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After Breast Cancer Battle, Lawmaker Changes Treatment Rules



In this May 24, 2018 file photo, Rep. Julie Stokes, R-Kenner, right, speaks about taxes during a meeting of the House Ways and Means Committee in Baton Rouge, La. Stokes' bout with breast cancer has spurred her to change how the disease is treated in Louisiana. She says she wanted to get the word out about the different kinds of health care options available for those with breast cancer. So she introduced bills to require that insurers cover breast cancer screenings after a woman has a bilateral mastectomy and for health coverage plans to cover digital breast tomosynthesis, a procedure that creates a 3D image of a breast.

AP Photo/Melinda Deslatte

 

BATON ROUGE, La. (AP) — A Louisiana lawmaker's bout with breast cancer has spurred her to change how the disease is treated in the state.

Rep. Julie Stokes says she wanted to get the word out about the different kinds of health care options available for those with breast cancer after being diagnosed last year. So she introduced bills to require that insurers cover breast cancer screenings after a woman has a bilateral mastectomy and for health coverage plans to cover digital breast tomosynthesis , a procedure that creates a 3D image of a breast.

"If I can save one person from going through a whole bunch of unnecessary misery that could have been prevented from going through the right test, it's worth it," she said.

Stokes, a Kenner Republican, said she was infuriated when a doctor told her that he wouldn't write her an order for an additional breast cancer screening following rounds of chemotherapy and her own bilateral mastectomy.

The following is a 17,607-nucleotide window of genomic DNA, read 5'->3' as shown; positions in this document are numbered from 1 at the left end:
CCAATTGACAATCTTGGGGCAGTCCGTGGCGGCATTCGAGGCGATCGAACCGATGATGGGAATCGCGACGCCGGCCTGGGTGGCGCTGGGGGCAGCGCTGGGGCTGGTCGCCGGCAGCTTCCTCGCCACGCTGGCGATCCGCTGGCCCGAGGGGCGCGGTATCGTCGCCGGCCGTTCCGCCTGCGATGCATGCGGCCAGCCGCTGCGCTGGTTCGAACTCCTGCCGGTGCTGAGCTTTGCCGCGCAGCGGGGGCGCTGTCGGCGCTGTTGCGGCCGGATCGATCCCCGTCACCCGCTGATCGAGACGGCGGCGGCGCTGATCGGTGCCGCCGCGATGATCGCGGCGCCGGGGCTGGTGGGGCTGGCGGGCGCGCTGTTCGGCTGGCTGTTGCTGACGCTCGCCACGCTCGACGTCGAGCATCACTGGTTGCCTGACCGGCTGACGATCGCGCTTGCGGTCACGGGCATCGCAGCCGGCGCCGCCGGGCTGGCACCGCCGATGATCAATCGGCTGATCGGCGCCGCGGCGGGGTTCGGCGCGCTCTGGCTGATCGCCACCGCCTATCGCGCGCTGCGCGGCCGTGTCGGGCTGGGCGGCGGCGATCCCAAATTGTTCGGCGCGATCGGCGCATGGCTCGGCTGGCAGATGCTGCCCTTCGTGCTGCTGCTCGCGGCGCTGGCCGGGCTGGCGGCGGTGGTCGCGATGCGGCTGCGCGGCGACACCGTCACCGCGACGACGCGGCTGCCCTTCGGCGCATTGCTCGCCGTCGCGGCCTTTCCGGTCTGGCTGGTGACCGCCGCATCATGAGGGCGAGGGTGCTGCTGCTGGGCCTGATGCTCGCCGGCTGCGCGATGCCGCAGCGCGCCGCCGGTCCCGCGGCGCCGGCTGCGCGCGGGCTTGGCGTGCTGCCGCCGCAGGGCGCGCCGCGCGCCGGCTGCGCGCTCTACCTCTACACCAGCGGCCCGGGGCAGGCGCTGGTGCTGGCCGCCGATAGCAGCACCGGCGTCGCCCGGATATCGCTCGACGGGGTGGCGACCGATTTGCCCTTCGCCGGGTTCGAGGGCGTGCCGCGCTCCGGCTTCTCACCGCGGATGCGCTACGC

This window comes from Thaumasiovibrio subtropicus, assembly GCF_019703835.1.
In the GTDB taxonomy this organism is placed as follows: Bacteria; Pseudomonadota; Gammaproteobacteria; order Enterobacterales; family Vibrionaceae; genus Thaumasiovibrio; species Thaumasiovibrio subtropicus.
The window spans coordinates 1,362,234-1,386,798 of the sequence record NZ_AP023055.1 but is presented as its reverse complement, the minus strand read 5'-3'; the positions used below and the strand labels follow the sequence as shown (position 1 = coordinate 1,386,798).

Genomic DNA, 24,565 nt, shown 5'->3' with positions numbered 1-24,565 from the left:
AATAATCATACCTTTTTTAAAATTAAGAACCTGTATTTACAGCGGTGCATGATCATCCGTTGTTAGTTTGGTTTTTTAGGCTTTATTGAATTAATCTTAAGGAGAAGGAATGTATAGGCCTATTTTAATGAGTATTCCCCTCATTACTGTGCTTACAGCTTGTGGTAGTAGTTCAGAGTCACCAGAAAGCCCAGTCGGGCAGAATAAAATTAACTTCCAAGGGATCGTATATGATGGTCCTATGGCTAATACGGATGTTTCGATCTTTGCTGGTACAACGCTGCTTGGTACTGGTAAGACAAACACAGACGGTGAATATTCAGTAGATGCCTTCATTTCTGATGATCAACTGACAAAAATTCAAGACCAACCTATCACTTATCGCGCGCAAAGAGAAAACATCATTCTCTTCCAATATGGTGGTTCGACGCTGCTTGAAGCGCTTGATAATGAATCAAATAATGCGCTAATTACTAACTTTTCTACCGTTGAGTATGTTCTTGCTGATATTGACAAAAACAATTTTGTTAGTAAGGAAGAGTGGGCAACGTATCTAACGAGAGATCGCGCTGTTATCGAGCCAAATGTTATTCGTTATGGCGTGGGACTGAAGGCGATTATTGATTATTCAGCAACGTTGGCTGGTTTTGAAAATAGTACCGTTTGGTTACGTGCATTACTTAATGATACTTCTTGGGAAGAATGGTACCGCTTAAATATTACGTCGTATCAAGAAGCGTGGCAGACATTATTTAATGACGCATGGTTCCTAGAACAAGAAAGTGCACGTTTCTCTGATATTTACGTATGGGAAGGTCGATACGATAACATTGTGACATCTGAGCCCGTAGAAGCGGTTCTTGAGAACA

"For me it was one doctor who actually said 'I'm not writing an order for a PET scan just because you want it,' and I thought to myself 'Wow you're so sure there's not a grain of cancer,'" she said. "It was the biggest surprise coming out of the whole thing besides learning I had cancer in the first place."

A different doctor eventually referred her to get the scan, which was covered by her insurance.

Gov. John Bel Edwards signed both bills last month. They received almost no opposition in the statehouse.

Lawmakers also approved a measure to require hospitals to provide written information about reconstructive surgery options before a person has a mastectomy. That bill, sponsored by Democratic Sen. Troy Carter, was also signed by the governor last month.

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House Bills 690, 460 and Senate Bill 556: www.legis.la.gov

- by Anthony Izaguirre, AP reporter

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